Producing food can be challenging, and there are many forces that seem to act against the farmer in the pursuit of growing a garden and raising animals. Pests and diseases rank among the top complaints of gardeners, and an infestation of any kind can be extremely discouraging. The first line of defense against pests and diseases is healthy soil. Well-nourished plants have a natural ability to resist pests and disease. Feeding the soil regularly with organic matter keeps disease organisms at bay by producing stronger plants…
Even so, issues will sometimes arise. When a problem is spotted, it is natural for our first response to be a desire to immediately and thoroughly eradicate the problem. But this response is complicated by three factors. First, it is not always a simple task to identify the problem. Particularly in the case of diseases, many of them have symptoms that look very similar. Incorrect diagnosis can lead to the wrong, or counterproductive, treatment.
The second factor is that the cost to treat an infestation often outweighs the benefits. Pests and diseases do not generally obliterate healthy plants, but move in when plants are already weakened. Treating a plant that was potentially already under-producing or dying prior to contracting the disease may not be a wise use of resources. For example, aphids typically move into cold season crops, such as lettuces and kale, as the weather begins to warm up. It is almost the end of the growing season for these crops, and the aphids’ job is to break the plants down so that something else can grow in their place. Treating for aphids may not extend the life of the plants significantly enough to justify the cost or the effort.
The third factor is that total annihilation can result in secondary issues. Not only are chemical residues considered to be unhealthy for human consumption, but utterly removing a pest disrupts natural balances in the garden. In the case of aphids, eradicating them discourages beneficial predatory insects that feed on them, and they may abandon the area. As a result, other pest species may proliferate, unchecked by the predators that previously resided in the garden. Thus, more treatments become necessary, increasing both the cost and the effort required to garden.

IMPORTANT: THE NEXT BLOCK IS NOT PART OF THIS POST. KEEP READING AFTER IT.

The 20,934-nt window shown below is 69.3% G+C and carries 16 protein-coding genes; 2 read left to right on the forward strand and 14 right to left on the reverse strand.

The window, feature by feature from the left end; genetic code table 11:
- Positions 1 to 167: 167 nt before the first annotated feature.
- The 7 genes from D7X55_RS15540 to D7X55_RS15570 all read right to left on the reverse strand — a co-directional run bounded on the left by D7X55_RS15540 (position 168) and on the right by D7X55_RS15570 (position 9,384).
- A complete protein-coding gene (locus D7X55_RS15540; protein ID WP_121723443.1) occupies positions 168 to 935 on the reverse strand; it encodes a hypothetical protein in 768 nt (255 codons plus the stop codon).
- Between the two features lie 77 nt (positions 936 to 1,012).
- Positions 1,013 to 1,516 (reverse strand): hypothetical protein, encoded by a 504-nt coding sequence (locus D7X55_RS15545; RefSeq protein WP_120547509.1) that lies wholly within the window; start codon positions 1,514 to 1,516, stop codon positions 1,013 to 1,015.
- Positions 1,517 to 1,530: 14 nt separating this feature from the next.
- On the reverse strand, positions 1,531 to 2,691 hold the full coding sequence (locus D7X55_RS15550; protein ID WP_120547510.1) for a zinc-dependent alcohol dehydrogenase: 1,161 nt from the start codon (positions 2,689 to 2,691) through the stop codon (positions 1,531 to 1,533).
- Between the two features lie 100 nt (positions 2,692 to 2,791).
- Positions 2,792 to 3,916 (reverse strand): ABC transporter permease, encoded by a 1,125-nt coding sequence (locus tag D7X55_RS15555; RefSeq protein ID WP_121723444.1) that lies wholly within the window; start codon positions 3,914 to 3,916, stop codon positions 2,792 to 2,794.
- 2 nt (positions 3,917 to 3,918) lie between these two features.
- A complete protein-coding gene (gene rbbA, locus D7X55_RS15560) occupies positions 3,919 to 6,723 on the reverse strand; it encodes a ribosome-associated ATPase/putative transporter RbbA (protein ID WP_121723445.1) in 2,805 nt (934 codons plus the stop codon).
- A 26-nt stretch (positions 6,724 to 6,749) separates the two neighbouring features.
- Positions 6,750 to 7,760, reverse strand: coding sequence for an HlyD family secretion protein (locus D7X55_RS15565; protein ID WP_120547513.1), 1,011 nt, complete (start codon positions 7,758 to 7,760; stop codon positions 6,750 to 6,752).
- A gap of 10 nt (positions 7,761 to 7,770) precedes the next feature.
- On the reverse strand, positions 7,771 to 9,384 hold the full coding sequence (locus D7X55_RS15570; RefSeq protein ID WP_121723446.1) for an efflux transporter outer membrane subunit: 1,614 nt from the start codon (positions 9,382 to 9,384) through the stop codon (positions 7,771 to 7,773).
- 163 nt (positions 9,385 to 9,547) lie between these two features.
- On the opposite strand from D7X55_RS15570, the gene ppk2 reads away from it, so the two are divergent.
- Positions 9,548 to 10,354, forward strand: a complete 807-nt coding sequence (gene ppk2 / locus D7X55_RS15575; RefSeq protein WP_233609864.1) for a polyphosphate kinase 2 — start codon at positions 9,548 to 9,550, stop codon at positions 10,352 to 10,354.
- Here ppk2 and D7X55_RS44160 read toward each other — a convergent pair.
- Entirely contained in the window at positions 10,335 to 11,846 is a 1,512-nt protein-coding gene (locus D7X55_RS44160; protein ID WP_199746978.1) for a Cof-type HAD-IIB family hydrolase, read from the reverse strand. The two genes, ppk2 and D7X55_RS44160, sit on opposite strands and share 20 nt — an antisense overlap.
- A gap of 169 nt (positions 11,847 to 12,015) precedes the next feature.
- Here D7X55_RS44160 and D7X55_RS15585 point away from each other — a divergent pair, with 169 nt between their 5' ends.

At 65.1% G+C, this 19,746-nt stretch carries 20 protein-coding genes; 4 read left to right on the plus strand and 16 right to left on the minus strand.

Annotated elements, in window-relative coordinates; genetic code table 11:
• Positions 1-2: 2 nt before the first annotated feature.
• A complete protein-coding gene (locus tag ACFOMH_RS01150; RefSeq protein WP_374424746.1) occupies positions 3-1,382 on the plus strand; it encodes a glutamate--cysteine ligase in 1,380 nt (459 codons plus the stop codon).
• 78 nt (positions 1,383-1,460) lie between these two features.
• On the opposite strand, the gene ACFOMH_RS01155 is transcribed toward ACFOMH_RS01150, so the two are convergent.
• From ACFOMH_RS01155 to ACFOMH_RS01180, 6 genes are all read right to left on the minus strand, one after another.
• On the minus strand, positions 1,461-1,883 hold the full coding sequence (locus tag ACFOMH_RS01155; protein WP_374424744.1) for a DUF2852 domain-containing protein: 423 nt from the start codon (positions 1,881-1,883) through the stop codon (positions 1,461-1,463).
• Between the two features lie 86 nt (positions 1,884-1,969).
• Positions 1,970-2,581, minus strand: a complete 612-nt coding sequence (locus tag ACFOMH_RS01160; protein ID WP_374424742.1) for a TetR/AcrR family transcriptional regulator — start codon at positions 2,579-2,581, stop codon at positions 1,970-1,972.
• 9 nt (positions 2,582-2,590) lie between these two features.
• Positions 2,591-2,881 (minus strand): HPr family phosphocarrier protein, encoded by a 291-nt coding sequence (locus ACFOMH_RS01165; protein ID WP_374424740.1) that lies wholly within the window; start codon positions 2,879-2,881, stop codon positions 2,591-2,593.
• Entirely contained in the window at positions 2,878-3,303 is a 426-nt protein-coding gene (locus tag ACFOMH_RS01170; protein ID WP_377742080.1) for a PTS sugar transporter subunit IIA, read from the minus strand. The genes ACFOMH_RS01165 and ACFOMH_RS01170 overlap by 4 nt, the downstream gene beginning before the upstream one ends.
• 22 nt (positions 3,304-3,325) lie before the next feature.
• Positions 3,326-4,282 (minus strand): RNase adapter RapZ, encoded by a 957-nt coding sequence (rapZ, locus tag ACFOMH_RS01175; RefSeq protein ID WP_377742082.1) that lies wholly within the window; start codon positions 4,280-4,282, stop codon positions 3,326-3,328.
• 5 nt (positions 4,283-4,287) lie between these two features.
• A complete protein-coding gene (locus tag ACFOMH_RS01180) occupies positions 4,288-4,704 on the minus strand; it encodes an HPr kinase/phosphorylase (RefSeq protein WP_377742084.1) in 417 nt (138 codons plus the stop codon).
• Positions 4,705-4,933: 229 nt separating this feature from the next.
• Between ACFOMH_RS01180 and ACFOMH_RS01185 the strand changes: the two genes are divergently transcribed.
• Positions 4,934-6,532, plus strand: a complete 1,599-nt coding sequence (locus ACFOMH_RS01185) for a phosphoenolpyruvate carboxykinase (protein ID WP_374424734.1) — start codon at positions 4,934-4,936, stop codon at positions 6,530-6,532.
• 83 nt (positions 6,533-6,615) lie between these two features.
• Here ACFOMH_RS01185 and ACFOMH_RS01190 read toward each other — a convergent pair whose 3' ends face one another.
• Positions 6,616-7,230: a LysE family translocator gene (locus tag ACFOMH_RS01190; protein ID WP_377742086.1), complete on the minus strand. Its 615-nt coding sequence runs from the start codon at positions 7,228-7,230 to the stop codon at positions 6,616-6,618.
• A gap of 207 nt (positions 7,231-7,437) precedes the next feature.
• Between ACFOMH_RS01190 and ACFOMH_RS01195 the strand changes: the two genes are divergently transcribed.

For these three reasons, I am purposefully slow and calculated in my responses to the signs of garden infestations. (Read more in Chapter Eight of City Farming: A How-to Guide to Growing Crops and Raising Livestock in Urban Spaces.)
TIPS FOR CONTROLLING GARDEN PESTS AND DISEASES
Birds love seeds and seedlings. Here’s how to protect a garden that has been freshly planted from becoming a snack bar for birds and other pests. Plant seeds twice as deep as the longest edge of the seed. If you plant large seeds shallowly, they may float to the surface […]
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Interview with Susan of Terra Rosa Fertile Farms (TERFF -Cottonwood, AZ) July 10, 2015. Susan discusses her farm plan, from permaculture design and product selection to business planning and marketing. Sue, you have a wonderful piece of property. What is currently happening at TERFF and how you are creating your […]
Growing fodder is an economical way to feed animals Fodder is growing in popularity with urban farmers. Many people who raise urban livestock are motivated to cultivate meat, milk and eggs as naturally as possible. What the animals eat plays a big role in producing a vigorous flock and healthy […]
Pests, Diseases and Problems arise in Every Garden Trouble is bound to come up in the garden. It arises in the form of pests, diseases, weeds, nutrient deficiencies and management issues. Correctly identifying problems is the first step towards successfully resolving them. Download a list of free tools to solve garden […]
Spring heralds the arrival of warmer temperatures and soft rains. The earth begins to awaken from its winter slumber. Flowers bloom, trees bud, birds sing and baby animals are born. New life abounds. So, too, do the summertime pests that emerge from dormancy to proliferate in our landscapes. Our yards […]
Simple steps to growing a great garden without pesticides and other chemicals. This article by Kelly Roberson at Fix.com makes it easy! To view and read the article with complete instructions, click here. Source: Fix.com Blog
Fresh, raw goat milk is both delicious and healthy, and milking goats is fun! But drinking raw milk can be risky if it is not done carefully, using proper hygiene. At our farm, The Micro Farm Project, my youngest daughter, Emily, and I milk several goats each day. My first […]
There has been a lot of buzz about using pallet wood for home and garden projects lately. Pallet projects recycle perfectly useful wood to make all kinds of interesting things using free or inexpensive materials. But concerns about their safety have been raised by environmental and health advocates, and for […]
Controlling grapeleaf skeletonizers, cabbage loopers, tomato hornworms and other caterpillar pests. If you grow it, they will come…Organic gardening is very rewarding, but sometimes it seems that I have simply planted a buffet for pests. Since I do not use harsh chemicals in my garden a certain amount of pest […]